Thursday, December 15, 2011

Women in Public Service

While trolling around the twitterverse a couple weeks ago, I came across a project that seemed so obvious and simple, yet so clearly needed, that I had to share it here on my public service focused blog. The Women in Public Service Project was started "To build a generation of women leaders who will invest in their countries and communities, provide leadership in their governments, and change the way global solutions are forged." One of the key goals of the WPSP is to bring up and coming women leaders from around the world together for training, mentoring, and network building.

On December 15, Secretary of State Hilary Clinton kicked off the WPS Project at a colloquium that featured an all-star line-up of female public servants, including Christine Lagarde, Managing Director of the International Monetary Fund; Madeleine Albright, former U.S. Secretary of State; Helen Clark, Administrator of the United Nations’ Development Programme and former Prime Minister of New Zealand; Atifete Jahjaga, President of Kosovo; Kathleen Sebelius, U.S. Secretary of Health & Human Services; and Gloria Steinem, a preeminent feminist activist and author. One student blogger from Bryn Mawr  did a great summary of the key messages, with five pieces of advice for young women aspiring to be public servants that rang particularly true for me:

1) "Have confidence and belief in your vision

This is probably one of the hardest thing for young women to do, and while I am completely confident in my personal vision, transferring that belief to my work vision is not always easy. I always imagine that I will walk into a meeting and state exactly what I believe is the right course of action, but of course I often don't. However, as time has gone by, I've realized that my insight is valuable, whether I'm new to an issue or well-versed in the topic, and that there is little risk to speaking up.

2) "Seek out and foster relationships with mentors"

Absolutely. I have some amazing mentors in my life and am now working to be a resource for other young women. And I've also learned that building relationships with peers is equally important. Having a network of friends and colleagues, and working to maintain those connections as everyone moves up and out, is key. I am now very lucky to have friends both in and out of the government whom I know I can turn to when I need career or life advise, or if I just need someone to grab coffee or a drink with after a long day of work (so important!).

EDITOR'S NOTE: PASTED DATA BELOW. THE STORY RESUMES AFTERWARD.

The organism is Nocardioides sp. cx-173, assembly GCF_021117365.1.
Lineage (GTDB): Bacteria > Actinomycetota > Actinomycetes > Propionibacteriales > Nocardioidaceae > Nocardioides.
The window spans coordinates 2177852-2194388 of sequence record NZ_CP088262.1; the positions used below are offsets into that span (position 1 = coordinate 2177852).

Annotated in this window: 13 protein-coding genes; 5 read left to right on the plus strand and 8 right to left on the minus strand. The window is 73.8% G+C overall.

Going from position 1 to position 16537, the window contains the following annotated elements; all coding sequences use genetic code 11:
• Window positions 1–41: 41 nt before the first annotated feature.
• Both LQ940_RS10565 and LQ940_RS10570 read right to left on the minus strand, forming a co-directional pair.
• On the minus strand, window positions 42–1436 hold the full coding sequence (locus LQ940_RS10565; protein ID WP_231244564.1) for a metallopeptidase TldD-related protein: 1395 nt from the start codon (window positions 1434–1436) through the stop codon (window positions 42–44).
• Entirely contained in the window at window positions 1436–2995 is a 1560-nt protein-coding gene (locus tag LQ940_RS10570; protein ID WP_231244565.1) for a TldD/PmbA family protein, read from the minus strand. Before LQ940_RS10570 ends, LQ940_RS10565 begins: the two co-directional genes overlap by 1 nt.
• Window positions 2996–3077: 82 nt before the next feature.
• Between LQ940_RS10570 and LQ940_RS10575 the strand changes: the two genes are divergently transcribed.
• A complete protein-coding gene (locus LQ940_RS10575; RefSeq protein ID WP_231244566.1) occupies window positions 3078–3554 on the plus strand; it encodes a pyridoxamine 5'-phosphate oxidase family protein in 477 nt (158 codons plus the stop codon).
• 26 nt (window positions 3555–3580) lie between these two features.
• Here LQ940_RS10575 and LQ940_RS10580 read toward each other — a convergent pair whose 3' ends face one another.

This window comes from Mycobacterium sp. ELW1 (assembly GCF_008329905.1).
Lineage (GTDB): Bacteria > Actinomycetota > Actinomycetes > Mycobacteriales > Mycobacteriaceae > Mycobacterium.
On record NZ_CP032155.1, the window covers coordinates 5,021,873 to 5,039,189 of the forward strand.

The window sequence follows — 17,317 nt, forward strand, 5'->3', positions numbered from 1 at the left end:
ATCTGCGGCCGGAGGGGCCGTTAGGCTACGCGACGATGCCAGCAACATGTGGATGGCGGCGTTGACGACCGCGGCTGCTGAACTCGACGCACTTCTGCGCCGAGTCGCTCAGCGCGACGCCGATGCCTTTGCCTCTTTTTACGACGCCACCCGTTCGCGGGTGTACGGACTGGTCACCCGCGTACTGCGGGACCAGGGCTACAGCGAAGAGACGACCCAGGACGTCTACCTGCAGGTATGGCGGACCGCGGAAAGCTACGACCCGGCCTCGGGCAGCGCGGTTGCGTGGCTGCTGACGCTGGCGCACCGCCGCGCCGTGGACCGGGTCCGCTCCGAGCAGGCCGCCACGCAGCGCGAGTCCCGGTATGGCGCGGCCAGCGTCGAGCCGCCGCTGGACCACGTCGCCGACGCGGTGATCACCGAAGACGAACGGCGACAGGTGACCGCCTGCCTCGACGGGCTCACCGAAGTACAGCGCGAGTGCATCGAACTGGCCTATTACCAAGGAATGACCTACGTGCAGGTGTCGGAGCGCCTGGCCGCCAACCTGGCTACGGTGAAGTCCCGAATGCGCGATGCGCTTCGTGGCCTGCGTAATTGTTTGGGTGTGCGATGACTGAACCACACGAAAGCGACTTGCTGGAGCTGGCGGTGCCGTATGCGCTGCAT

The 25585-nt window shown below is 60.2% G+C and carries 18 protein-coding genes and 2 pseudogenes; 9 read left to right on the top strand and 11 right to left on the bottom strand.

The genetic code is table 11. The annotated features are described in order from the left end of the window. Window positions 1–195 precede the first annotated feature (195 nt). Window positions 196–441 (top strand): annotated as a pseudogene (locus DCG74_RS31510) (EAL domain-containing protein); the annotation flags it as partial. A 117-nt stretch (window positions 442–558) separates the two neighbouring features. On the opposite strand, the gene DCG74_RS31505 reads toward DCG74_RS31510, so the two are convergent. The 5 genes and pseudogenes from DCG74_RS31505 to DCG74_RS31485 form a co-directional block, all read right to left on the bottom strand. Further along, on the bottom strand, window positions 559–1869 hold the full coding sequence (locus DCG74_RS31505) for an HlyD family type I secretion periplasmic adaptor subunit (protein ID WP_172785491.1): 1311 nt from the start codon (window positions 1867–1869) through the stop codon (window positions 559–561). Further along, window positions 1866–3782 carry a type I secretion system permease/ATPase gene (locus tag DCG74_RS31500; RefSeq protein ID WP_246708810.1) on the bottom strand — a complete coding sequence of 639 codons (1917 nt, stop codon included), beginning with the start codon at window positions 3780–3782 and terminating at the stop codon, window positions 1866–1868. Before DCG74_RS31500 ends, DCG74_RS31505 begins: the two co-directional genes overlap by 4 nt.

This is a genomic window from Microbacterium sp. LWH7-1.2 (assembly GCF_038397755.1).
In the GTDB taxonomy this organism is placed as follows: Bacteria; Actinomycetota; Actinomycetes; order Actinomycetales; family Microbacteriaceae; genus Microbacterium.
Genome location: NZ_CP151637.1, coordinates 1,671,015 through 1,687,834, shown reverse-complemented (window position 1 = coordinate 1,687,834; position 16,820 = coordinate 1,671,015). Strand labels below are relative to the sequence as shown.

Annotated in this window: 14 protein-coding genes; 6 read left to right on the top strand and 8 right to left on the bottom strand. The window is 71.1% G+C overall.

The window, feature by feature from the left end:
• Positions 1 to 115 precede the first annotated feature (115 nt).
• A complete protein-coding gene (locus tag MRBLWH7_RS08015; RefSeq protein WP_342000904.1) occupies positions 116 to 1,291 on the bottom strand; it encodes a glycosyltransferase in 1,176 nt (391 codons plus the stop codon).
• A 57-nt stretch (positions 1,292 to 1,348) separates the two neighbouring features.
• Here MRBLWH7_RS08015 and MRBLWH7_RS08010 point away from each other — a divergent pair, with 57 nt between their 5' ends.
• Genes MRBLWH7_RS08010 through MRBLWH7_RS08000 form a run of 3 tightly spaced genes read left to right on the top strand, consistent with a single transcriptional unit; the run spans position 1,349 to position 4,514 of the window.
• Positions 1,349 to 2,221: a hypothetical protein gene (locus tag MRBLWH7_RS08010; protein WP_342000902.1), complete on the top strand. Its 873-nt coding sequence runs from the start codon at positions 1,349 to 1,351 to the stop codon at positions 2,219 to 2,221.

3) “Test your limits

In my short time in D.C. I've been able to be a part of things that I never in a million years thought would be possible. I've traveled around the world on behalf of the U.S. government and I've sat at a negotiating table and spoke into that microphone. I've participated on committees with dozens of people twice my age and I have stepped up to lead major efforts, despite my age and inexperience. Even when I don't think I'm ready, I stand up and do what needs to be done, and have been rewarded immensely for taking these chances.

4) “Grin and bear it

This advice came from Secretary Clinton on the criticism and scrutiny that women in positions of power face.  I don't think she was talking about being quiet at meetings or work, but rather she was telling women to grow a thick skin when it comes to how you are perceived. For women much more than men, who you are in public seeps into your work, and vice-versa. Our personal lives, who we date, our friends, our family, all become more ways for people to judge us at work. This may not be fair, and I hope it changes, but in the mean time I've become very cautious about how I live my life. New York Times Columnist Gail Collins recently highlighted a case of an Ambassador failing to receive confirmation because of her relationship decades ago.

In her column titled "The Ghosts of Boyfriend's Past" Collins paints a tongue-in-cheek picture of Mari Carmen Aponte's blocked nomination to be ambassador to El Salvador because of the objections of a few conservative Senator's over her boyfriend 2 decades prior. The situation would be amusing if it weren't downright discouraging to women seeking to be in positions of power someday. While I'm just at the beginning of my foreign service career, I have high aspirations and so am trying not to spook myself by thinking about the potential ghosts in my closet.

5) "Develop a strong understanding of economics"

At first glance this piece of advice seeks esoteric and out of place in a list of aspirational tid-bits, but I whole-heartedly agree. I started with a solid foundation in economics from graduate school and have since added to that by working in an economic-focused office and keeping up on current policy issues. Even though my passion is the environment, I fully appreciate that addressing climate change or preventing oil spills cannot be done without taking into account trade, business, and the global economy. In fact, I believe doing so will best be done through the economy, along with the right set of policy incentives. As a future Economic FSO, I'm betting my career on my understanding of economics and I think as a woman, this sets me apart.

So thanks to the Women in Public Service Project for keeping the ball rolling and providing a forum and tool for future women leaders.

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